Clover Mites

How to Kill Clover Mites Indoors and Outdoors


Clover mites are small red arachnids that feed upon plants, mold and algae. They tend to infest tree bark or feed upon mold that has grown into cracks and crevices of siding, especially wood siding or pressboard. They often go unnoticed for several years until their numbers reach a point where they can’t be ignored. To treat outdoors, soak the perimeter of your home with our outdoor concentrate. It’s 100% organic and safe for application to infested trees that touch the home. To kill clover mites deep within wood decks and wood siding, apply our termite treatment with a paintbrush. To treat indoors, spray cracks and crevices around doors and window frames with Dr. Ben’s Evictor, our indoor formula. Be sure to hit molding and seams where walls and ceilings meet. For advanced infestations, our cedar oil fog machine will help penetrate unseen cracks and crevices around the home.


More Facts About Clover Mites


SIZE AND APPEARANCE:  Clover mites look like small red spiders. They are quite visible to the naked eye. The red stains they leave behind are notorious.


MODE OF TRANSMISSION: Clover mites do not fly. They typically invade homes by crawling into cracks and crevices around windows or under siding.


ABILITY TO INFEST PEOPLE AND HOMES:  Clover mites do not bite people or animals or cause structural damage. They are mainly nuisance pests that invade homes in unbelievable numbers, especially in the spring. If smashed, they leave bright red stains on floors, walls and furniture. To prevent the damage that can result from swatting or smashing large numbers of clover mites, it’s best to fog with an organic pesticide and vacuum the dead mites that remain.


SIGNS AND SYMPTOMS:  When nesting areas inside wood siding begin to fill up, clover mites can invade homes through cracks and crevices. Homeowners may see thousands of red specks running around in circles, especially in the spring.


ABILITY TO TRANSMIT DISEASE:  Clover mites do not transmit disease.


LIFE CYCLE:  Clover mites are parthenogenetic: there are no males. Females are asexual. There are at least two generations per season with emergence in early spring and late fall.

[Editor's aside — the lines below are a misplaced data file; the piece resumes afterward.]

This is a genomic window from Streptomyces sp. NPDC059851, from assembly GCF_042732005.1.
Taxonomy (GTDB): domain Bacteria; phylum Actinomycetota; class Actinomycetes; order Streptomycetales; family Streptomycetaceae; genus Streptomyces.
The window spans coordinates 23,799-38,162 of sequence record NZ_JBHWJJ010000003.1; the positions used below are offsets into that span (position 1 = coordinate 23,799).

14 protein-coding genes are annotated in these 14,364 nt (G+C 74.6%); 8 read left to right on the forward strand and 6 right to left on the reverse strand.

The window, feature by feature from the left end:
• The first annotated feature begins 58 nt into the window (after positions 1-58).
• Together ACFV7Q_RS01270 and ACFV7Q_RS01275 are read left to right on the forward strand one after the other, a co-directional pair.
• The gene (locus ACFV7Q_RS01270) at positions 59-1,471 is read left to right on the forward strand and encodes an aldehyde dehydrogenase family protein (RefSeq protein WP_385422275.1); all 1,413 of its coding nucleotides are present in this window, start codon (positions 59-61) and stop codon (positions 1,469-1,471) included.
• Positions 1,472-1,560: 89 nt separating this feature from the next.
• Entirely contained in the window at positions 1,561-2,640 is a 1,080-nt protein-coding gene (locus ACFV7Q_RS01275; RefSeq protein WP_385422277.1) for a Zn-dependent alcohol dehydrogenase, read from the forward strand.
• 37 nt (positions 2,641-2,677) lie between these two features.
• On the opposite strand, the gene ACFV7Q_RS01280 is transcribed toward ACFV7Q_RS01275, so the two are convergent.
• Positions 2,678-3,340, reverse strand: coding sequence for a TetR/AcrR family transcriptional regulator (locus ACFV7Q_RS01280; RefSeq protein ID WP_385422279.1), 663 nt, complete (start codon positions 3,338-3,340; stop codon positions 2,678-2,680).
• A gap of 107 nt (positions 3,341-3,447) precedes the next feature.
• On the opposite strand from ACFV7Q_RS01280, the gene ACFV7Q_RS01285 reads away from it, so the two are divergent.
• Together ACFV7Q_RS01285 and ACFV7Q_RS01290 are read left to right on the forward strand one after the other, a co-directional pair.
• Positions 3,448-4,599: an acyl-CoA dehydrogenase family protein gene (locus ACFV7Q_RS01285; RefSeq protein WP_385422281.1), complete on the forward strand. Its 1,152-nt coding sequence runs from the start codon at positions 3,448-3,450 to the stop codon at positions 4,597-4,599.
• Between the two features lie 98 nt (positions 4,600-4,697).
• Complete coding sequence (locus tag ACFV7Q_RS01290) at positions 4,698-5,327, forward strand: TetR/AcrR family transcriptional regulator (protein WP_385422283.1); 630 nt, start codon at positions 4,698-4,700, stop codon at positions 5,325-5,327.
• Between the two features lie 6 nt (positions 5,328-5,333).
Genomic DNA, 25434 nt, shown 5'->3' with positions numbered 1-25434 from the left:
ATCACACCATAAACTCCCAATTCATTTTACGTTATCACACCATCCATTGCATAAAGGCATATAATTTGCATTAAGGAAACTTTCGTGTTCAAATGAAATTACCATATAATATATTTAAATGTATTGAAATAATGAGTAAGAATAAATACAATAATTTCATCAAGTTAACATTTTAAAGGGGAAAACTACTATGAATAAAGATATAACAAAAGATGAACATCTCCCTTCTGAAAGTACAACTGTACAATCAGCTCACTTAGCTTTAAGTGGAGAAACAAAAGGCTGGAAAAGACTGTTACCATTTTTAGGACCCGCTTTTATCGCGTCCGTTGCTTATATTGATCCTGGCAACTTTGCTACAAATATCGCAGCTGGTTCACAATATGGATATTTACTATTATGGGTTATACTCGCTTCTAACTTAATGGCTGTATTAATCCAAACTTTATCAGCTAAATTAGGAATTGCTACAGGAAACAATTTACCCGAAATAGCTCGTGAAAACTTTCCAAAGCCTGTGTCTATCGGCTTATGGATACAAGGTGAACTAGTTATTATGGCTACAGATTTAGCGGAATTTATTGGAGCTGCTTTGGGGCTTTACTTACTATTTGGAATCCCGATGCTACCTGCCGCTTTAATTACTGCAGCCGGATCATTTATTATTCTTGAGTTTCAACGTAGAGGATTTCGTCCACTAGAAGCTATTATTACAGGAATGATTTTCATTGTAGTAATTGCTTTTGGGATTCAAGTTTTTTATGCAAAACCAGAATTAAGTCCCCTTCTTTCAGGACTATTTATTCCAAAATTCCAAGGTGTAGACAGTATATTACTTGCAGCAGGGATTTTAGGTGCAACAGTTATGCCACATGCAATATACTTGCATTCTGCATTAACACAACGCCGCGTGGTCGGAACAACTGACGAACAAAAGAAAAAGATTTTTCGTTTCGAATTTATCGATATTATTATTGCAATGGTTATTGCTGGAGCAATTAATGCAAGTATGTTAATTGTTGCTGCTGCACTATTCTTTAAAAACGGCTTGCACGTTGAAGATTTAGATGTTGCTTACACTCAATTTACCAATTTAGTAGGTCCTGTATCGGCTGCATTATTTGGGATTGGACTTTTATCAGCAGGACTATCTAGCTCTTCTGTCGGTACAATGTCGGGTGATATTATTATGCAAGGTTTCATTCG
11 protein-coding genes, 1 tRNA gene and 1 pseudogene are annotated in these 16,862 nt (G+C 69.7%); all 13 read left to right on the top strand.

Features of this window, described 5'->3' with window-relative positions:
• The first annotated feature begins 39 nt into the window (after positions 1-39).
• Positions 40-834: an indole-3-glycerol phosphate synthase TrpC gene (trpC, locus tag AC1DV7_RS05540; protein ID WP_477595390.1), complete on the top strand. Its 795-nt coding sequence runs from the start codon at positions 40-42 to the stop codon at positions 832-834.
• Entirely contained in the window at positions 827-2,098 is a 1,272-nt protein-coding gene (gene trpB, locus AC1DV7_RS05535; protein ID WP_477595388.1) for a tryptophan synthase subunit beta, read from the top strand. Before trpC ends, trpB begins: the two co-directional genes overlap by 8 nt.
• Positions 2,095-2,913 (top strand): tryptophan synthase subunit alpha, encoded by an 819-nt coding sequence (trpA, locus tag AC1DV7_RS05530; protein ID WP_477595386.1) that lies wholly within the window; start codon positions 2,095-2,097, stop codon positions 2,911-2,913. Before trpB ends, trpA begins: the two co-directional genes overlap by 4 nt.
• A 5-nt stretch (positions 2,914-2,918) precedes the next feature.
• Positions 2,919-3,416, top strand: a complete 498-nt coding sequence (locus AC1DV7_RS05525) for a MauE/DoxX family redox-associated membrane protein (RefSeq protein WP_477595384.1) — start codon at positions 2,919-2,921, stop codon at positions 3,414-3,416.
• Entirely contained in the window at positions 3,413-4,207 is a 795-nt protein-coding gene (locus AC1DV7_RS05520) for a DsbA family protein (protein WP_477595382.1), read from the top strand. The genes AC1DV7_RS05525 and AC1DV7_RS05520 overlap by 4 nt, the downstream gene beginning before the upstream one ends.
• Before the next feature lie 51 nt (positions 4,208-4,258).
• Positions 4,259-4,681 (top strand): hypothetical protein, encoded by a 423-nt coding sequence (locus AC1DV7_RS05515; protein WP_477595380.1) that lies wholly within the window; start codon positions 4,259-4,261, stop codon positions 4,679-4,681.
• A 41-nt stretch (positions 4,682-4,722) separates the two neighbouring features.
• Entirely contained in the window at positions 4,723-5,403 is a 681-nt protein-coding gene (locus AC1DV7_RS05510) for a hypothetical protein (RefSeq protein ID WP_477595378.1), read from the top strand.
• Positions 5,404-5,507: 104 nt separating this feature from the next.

Treatment Instructions:


OUTDOORS:  Spray the perimeter of your home with our outdoor concentrate. One quart makes eight gallons of solution that can be applied with a hose end sprayer. Soak mulch beds, wood chips, pine straw and other landscaping materials that harbor clover mites. Be sure to spray a  four foot high band around the  base of your home in addition to treating as described above. For chronic infestations that return every spring or fall, you should first apply cedar granules to penetrate pine straw, wood chips, mulch and thatch. The granules will seep down where nesting sites are located to kill clover mites at the source. Since our outdoor concentrate is completely organic and chemical free, feel free to spray any trees or shrubs that surround your home.


INDOORS:  When clover mites begin to invade the interior of your home, it usually means that the level of infestation outside is quite advanced. More than likely, they’ve penetrated several layers deep under wood shakes or around window frames. At this point, an aggressive indoor/outdoor treatment plan is necessary. To kill insects deep within wood siding or wood window frames, apply our termite treatment with a paintbrush. Inside the home, spray cracks and crevices around doors and window frames with Dr. Ben’s Evictor. Be sure to hit molding and seams where walls and ceilings meet.  Since clover mites tend to hide in unseen areas around the home, our dry fog machine may help you eliminate them faster and more effectively. A good dry fog will penetrate hidden cracks and crevices in a way that traditional spraying methods can’t duplicate.